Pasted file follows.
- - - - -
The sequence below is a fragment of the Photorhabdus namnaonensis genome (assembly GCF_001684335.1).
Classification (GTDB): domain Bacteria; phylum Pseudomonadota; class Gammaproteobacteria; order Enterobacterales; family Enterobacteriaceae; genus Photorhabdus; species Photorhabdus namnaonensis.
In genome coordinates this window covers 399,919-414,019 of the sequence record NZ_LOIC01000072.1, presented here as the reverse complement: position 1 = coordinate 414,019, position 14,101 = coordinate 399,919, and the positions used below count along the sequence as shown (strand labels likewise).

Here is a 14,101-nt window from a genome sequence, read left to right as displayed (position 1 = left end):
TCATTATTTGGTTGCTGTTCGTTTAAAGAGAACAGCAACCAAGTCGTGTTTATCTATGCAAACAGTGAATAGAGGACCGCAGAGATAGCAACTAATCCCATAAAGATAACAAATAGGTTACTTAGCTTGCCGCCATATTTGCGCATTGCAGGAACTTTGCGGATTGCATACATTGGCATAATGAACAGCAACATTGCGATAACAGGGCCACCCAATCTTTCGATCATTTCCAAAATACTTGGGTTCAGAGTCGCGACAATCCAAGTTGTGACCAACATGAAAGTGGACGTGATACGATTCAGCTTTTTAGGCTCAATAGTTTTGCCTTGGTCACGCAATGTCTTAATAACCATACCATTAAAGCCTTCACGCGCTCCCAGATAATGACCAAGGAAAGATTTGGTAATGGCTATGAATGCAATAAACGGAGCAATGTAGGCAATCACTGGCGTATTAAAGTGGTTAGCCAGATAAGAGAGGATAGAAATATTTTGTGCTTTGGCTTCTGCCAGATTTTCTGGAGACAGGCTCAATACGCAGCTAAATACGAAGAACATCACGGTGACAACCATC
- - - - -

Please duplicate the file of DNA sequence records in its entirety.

The sequence below is a fragment of the Photorhabdus namnaonensis genome (assembly GCF_001684335.1).
Classification (GTDB): domain Bacteria; phylum Pseudomonadota; class Gammaproteobacteria; order Enterobacterales; family Enterobacteriaceae; genus Photorhabdus; species Photorhabdus namnaonensis.
In genome coordinates this window covers 399,919-414,019 of the sequence record NZ_LOIC01000072.1, presented here as the reverse complement: position 1 = coordinate 414,019, position 14,101 = coordinate 399,919, and the positions used below count along the sequence as shown (strand labels likewise).

Here is a 14,101-nt window from a genome sequence, read left to right as displayed (position 1 = left end):
TCATTATTTGGTTGCTGTTCGTTTAAAGAGAACAGCAACCAAGTCGTGTTTATCTATGCAAACAGTGAATAGAGGACCGCAGAGATAGCAACTAATCCCATAAAGATAACAAATAGGTTACTTAGCTTGCCGCCATATTTGCGCATTGCAGGAACTTTGCGGATTGCATACATTGGCATAATGAACAGCAACATTGCGATAACAGGGCCACCCAATCTTTCGATCATTTCCAAAATACTTGGGTTCAGAGTCGCGACAATCCAAGTTGTGACCAACATGAAAGTGGACGTGATACGATTCAGCTTTTTAGGCTCAATAGTTTTGCCTTGGTCACGCAATGTCTTAATAACCATACCATTAAAGCCTTCACGCGCTCCCAGATAATGACCAAGGAAAGATTTGGTAATGGCTATGAATGCAATAAACGGAGCAATGTAGGCAATCACTGGCGTATTAAAGTGGTTAGCCAGATAAGAGAGGATAGAAATATTTTGTGCTTTGGCTTCTGCCAGATTTTCTGGAGACAGGCTCAATACGCAGCTAAATACGAAGAACATCACGGTGACAACCATC